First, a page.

Run: botRegistrationUI.py , and you will be presented with a UI to register your bot. The Owner Name/Key generated in the previous step should be visible in the owner key section. Enter a bot Name, Location and Description, then click register! Make sure you get this right the first time! The alpha does not yet allow updates to this after initial registration. Once you are registered we just have to make sure you're wired up correctly and then get your bot connected to the internet!
Step 6 - Plug in.
Since this bot is controlled with RC, we're using 2 USB inputs which wirelessly interface with the bot . One is for the PC to comunicate to a
microcontroller that controls the bot. The other is for the video input. This is a component diagram:
Microcontroller - A microcontroller can be wired to a RC Transmitter and generate PPM trains that are transmitted to the bot. Generally a RC Controller modulates a users inputs on the sticks switches of the controller into a PPM train. Now Altrubots has moved this controller to the internet! The python client running on your computer feeds a users inputs to the microcontroller which turns their signal into PPM to be transmitted. We have wired our Microcontroller like so:
You will need to flash your Arduino Uno with the Arduino/RCAnywerePCSide/RCAnywherePCSide.ino file from the altrubots repo you cloned in a previous step. For this you can use the Arduino IDE to convieiently flash the board. Be sure to note your COM number when you're doing this as you will need to update it in the botConnectionUI.py file as well:
Video To connect a typical FPV system "as a webcam" isn't exactly a trivial task. The low latency video calling used by Altrubots requires implementation of UVC drivers. As you can guess, most FPV systems transmit video in a format that is in no way is compatible. We can solve this with both analog or digital fpv, but this tutorial makes use of the new digital Fat Shark Bytefrost. Using just the Bytefrost HDMI out and a capture card such as the Elgato CAMLINK you can quickly convert your bot or drones FPV video to a format the RC Everywhere program (and the firefox Web Browser) can use to form an ultra low latency video call to web users.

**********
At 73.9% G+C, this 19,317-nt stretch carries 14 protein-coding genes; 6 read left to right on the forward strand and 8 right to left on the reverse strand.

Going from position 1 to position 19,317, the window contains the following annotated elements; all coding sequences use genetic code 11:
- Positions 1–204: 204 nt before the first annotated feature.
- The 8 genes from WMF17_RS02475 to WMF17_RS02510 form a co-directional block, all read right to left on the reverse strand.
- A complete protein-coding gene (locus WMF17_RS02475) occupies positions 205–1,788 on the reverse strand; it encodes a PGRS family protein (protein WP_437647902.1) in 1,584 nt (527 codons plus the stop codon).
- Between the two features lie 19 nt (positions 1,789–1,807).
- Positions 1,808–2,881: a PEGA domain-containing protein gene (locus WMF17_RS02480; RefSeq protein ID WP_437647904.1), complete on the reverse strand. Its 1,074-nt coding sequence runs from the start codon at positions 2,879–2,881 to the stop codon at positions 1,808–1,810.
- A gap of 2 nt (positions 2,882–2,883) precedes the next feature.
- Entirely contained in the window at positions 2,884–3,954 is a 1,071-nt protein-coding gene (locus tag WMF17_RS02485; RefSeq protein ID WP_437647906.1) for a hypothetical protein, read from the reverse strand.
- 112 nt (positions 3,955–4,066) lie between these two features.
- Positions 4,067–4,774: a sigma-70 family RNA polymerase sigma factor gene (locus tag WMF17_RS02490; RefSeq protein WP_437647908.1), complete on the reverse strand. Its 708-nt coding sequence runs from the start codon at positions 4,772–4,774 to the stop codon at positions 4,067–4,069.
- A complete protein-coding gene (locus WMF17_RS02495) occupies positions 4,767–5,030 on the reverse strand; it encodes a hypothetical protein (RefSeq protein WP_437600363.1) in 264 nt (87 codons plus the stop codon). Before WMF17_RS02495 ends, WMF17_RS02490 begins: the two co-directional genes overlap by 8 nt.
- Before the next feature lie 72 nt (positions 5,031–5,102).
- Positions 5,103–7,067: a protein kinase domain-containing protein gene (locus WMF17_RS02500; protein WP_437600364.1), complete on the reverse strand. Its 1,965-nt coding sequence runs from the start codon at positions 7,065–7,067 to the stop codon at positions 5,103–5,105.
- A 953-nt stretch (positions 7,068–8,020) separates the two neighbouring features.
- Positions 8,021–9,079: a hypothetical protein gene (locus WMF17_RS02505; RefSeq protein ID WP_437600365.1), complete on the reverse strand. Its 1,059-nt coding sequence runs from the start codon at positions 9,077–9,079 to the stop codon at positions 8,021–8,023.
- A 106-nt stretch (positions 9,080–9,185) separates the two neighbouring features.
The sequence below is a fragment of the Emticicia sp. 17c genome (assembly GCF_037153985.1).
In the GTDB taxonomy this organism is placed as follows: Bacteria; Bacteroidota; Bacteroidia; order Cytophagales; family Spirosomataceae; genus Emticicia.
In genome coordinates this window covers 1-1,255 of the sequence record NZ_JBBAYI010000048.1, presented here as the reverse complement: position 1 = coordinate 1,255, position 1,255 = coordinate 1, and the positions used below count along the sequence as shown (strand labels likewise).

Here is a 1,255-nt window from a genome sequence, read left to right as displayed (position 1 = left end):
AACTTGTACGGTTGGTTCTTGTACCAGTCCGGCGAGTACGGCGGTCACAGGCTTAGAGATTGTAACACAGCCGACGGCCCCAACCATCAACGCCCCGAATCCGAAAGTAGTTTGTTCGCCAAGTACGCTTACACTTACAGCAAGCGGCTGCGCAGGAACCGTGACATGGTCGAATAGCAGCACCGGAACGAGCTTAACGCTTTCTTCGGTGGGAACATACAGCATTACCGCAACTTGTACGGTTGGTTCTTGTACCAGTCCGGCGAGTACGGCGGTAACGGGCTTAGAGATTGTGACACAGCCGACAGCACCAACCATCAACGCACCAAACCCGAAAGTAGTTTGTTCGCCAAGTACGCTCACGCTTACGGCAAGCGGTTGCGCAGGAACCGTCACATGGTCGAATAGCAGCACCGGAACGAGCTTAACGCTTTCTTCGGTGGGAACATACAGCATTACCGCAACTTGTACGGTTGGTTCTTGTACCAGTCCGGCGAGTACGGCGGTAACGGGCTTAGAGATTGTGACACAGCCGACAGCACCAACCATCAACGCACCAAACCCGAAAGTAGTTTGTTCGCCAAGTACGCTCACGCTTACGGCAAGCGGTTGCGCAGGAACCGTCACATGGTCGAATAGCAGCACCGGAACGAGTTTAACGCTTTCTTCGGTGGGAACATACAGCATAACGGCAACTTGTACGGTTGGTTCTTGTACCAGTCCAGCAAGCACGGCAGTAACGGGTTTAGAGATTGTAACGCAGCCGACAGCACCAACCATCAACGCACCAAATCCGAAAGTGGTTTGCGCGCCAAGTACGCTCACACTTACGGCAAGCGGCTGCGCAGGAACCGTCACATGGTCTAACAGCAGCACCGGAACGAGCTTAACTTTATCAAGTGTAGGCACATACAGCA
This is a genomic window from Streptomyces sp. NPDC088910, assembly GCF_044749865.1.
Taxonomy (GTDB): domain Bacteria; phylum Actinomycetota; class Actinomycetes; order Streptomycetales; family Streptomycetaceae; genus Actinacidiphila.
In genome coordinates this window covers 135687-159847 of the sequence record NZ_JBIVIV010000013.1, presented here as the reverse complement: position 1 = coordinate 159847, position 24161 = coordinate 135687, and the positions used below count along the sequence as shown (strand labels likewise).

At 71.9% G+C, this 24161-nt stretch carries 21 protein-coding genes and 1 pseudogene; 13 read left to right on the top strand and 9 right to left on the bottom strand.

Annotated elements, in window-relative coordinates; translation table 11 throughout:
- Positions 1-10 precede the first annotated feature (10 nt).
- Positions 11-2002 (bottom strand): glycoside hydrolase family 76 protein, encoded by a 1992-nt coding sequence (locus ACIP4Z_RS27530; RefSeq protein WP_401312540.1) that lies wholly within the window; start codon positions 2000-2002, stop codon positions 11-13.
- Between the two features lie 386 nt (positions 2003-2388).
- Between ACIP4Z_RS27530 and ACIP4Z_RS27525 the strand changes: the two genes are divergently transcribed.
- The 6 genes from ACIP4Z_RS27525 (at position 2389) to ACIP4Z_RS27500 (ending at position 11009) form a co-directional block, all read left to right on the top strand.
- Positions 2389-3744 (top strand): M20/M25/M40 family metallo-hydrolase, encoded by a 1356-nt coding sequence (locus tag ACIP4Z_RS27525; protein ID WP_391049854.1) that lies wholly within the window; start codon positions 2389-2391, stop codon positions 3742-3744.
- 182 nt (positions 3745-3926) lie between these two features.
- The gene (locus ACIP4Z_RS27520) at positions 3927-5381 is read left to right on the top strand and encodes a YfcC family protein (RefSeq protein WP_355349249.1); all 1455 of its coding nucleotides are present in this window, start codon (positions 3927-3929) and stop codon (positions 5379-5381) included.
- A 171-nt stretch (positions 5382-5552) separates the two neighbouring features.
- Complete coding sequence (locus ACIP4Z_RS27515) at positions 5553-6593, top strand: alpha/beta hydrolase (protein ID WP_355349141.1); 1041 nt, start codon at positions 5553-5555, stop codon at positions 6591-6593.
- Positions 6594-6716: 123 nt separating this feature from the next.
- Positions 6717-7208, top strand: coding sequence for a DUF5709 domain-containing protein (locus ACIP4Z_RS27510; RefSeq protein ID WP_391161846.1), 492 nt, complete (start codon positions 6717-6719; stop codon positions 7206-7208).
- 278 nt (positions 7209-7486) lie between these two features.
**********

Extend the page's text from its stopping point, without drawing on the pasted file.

You wire up your Digital Video Input like so:
NOTE: For Raspberry Pi based connections this can be done in a simpler and cheaper fashion. As mentioned we will show how to do this with wifi in an upcoming tutorial shortly.
Step 7 - Add Firefox to your Path.
In order to form the video call a firefox browser is launched. Soon we will have this whole app web based, but for now we need to update our path to allow the client to
automatically launch firefox. On Windows 10 open "Edit the system Environment Variables" selection from the control panel and edit the system and user PATH variables
entering the location of your firefox.exe.
Update firefoxes about:config by setting: media.navigator.permission.disabled to true. This is optional, but it will prevent firefox from having to ask you to allow camera access every time. If you want to use auto-reconnect, you need to do this.
Step 8 - Run time.
The time is now. The advent of the hallowed words "Its Working!" is at hand. Run the botConnectionUI.py file. You will be presented with a GUI like so:
The configs should load automatically for these settings, so all you have to do is click the connet button. If your bot isn't online already, it will be now! You will also see a firefox browser open pointing to the page: file:///C:/Altrubot/www/botVideo.html . Make sure to open this browser and select the correct video input so you will be able to see what your bot sees from the web UI.
Altrubots #1 Software Architect
RC Anywhere, Everywhere forever(verywhere)